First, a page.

On his 1997 album Slant 6 Mind, foggy-voiced folk bluesman Greg Brown details every detail of a shitty dive bar where the waiters treat him like crap, the owner insults him and, worst of all, threatens not to pony up his cash when the show’s over. The song is called “Mose Allison Played Here” and it lays out every working musician’s waking nightmare, set to a swampy blues shuffle punctuated by an inspired Bo Ramsey guitar solo. Then comes the pay-off, one that not-so-subtly explains the reverence with which Allison is held among veteran musicians like Brown and Ramsey: “But as I set up, I’m proud to be here / ‘Cause once last November / Once last November / Once last November / Mose Allison played here”.
No doubt it’s Brown’s way of paying tribute to an artist to whom he owes a creative debt. Allison, now 82, was honored by the Who when they turned his “Young Man Blues” into an incendiary highlight on Live at Leeds, covered by the Clash (“Look Here” on Sandinista), and cited as a major influence by Van Morrison, John Mayall, Ray Davies, and many others.
If you wonder why and you’re one of the uninitiated when it comes to Allison’s profoundly smooth blues piano work and jazz soul, start now and grab a copy of his first album in 12 years, the exceptional The Way Of The World, and let the immersion begin. The Mississippi native has been recording for more than five decades and his back catalog is filled with excellence, even though he’s never been much of a commercial success.
“I’ve got 50 records out there and none of ‘em are selling”, he told Mojo magazine, by way of explaining why he wasn’t exactly eager to get back in the recording studio. He relented, even though he swore he wasn’t going to make any new music after Joe Henry—the disc’s not-so-secret weapon—badgered Allison for an entire year and pleaded with Allison’s wife to convince him to get into the studio. The result will likely turn up on a number of critics’ short lists for best of the year.
Kicking off with a sly blues shuffle on “My Brain”, Henry and Allison lay out the sonic palette for World: lots of space in the arrangements, a dry pristine sound, and taut songs that venture off on short instrumental improvisations without ever falling into self-indulgent jamming. It’s borderline condescending —or at least politically incorrect in an ageist kind of way—to note that Allison doesn’t remotely sound like he’s 82, but after so long off, it’s a fair issue to address. His voice is smooth, his piano playing energetic and bouncy, and his lyrics full of humor and wisdom. In short, he sounds ageless, but when he sings, “My brain is losing power / Twelve hundred neurons every hour / Cool little cluster, my brain / My brain is gettin’ pounded, my brain ... pretty soon I’ll be dumbfounded”, there’s a poignancy—and an unflinching honesty—that is both funny and just a little sad.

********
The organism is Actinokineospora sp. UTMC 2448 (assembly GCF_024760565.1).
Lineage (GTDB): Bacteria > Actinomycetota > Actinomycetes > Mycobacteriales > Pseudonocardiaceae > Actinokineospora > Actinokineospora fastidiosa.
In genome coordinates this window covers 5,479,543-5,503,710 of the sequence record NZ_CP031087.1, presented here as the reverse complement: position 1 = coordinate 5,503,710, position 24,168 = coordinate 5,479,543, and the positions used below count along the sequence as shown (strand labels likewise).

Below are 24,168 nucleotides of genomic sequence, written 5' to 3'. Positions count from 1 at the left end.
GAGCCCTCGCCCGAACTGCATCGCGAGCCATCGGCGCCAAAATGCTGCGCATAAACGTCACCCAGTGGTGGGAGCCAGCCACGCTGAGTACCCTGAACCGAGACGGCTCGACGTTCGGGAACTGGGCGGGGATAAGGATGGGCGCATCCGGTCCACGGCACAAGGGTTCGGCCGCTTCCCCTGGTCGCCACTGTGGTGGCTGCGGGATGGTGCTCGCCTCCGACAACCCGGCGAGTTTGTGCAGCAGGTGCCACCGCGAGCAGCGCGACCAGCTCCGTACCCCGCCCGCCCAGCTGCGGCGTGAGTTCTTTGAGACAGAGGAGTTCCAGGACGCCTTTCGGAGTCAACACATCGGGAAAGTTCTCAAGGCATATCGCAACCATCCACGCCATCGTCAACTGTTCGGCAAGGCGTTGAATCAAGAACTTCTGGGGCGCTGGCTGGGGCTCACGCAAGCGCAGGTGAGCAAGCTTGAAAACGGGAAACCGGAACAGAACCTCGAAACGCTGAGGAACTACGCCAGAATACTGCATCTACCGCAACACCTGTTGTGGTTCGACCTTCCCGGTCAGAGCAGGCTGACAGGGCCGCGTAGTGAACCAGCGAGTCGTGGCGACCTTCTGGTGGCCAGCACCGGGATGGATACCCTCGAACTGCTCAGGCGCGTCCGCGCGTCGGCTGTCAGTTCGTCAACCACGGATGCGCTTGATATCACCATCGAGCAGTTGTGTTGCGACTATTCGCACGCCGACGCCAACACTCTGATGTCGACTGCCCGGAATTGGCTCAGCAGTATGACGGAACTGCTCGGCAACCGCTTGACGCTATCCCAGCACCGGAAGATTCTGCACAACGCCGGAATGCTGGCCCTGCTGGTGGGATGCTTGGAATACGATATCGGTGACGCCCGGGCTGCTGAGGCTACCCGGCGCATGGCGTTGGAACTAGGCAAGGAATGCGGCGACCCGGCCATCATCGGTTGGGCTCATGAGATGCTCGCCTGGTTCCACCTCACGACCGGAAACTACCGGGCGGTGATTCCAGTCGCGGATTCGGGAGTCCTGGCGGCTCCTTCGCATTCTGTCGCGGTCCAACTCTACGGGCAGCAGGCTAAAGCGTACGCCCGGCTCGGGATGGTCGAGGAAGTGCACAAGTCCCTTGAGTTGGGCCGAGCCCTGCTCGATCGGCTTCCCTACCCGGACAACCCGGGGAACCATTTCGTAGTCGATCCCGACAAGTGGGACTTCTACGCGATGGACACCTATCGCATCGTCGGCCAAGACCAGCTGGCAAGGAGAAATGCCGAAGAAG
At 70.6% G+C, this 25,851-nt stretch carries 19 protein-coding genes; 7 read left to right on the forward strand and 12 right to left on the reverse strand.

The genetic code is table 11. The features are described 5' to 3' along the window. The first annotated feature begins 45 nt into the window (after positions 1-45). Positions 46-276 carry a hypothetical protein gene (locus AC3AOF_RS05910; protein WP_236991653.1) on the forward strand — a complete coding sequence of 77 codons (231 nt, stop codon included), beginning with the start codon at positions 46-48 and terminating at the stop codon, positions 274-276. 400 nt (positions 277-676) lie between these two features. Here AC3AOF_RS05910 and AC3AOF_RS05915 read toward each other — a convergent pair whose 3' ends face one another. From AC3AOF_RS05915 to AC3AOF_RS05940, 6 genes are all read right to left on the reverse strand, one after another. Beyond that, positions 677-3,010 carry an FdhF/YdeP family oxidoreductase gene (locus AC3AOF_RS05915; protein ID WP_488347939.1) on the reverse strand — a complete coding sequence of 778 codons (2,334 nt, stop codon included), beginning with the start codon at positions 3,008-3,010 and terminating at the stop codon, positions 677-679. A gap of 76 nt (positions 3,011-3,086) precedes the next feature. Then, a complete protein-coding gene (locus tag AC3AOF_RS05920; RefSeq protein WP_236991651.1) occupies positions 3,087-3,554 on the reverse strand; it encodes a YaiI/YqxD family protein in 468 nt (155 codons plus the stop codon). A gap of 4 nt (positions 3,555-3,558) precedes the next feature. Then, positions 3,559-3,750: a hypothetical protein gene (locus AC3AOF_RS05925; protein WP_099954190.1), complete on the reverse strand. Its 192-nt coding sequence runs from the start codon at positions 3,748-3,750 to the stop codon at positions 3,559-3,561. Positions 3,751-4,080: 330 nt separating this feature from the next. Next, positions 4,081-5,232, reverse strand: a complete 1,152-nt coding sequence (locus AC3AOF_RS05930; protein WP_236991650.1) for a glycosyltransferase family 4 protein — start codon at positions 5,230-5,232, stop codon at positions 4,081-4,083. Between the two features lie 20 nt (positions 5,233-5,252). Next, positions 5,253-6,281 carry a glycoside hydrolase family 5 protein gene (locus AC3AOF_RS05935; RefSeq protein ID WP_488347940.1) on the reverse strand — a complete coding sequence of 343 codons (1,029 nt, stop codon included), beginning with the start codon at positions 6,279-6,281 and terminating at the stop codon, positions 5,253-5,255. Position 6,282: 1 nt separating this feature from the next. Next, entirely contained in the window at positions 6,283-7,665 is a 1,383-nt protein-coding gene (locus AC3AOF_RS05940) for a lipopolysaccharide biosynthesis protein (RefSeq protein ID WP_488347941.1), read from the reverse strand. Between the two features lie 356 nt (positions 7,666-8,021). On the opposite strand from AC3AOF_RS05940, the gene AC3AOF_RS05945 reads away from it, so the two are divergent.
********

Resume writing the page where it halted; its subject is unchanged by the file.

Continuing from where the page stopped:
The Way Of The World is filled with that kind of wisdom and little lyrical asides delivered with a southern gentility that jump out at the listener and evoke a charming, sardonic perspective. On “Modest Proposal”, Allison digs into religion through the concept of giving God a vacation. Accompanied mainly with his own syncopated piano work, he implores us to give God a break, at first sounding ironic but eventually giving the message a different kind of weight. “Let’s do Allah a favor”, Allison sings. “Let him sleep late for awhile / Up off our knees / Thank you and please / Let all the women dress up in style / He gave us the power to reason / Use it or lose it, they say / So let’s let him go for a season … and start making sense today”. The emphasis is on the last couple of words, and Allison seems to be saying that the best way to bring a little sense into the world would be to give the God stuff a break for awhile without exactly giving up on the Almighty forever.
Tracking at just 35 minutes spread over 12 songs recorded in only five days, World is fat free. Allison’s piano is always at the center of the arrangements, but Henry—an exceptional songwriter in his own right—surrounds him with perfectly complementary musicians who provide a sophistication that never overshadows the songs. Mostly jazz, but a little blues, it’s a typical Allison album: difficult to categorize. To borrow a metaphor from Henry’s liner notes, the music swings and sways with an easy rhythm that echoes the country’s musical roots.
A little Willie Dixon, a little Bob Dylan, a little Randy Newman, and all Mose Allison.
Listen to the disc enough, and rather than just remember the melodies, something unique and special happens: You end up with the artist’s voice rambling around in your head, like some wise friend who’s kind and cool and willing to take the time to share his thoughts with you on the way of the world.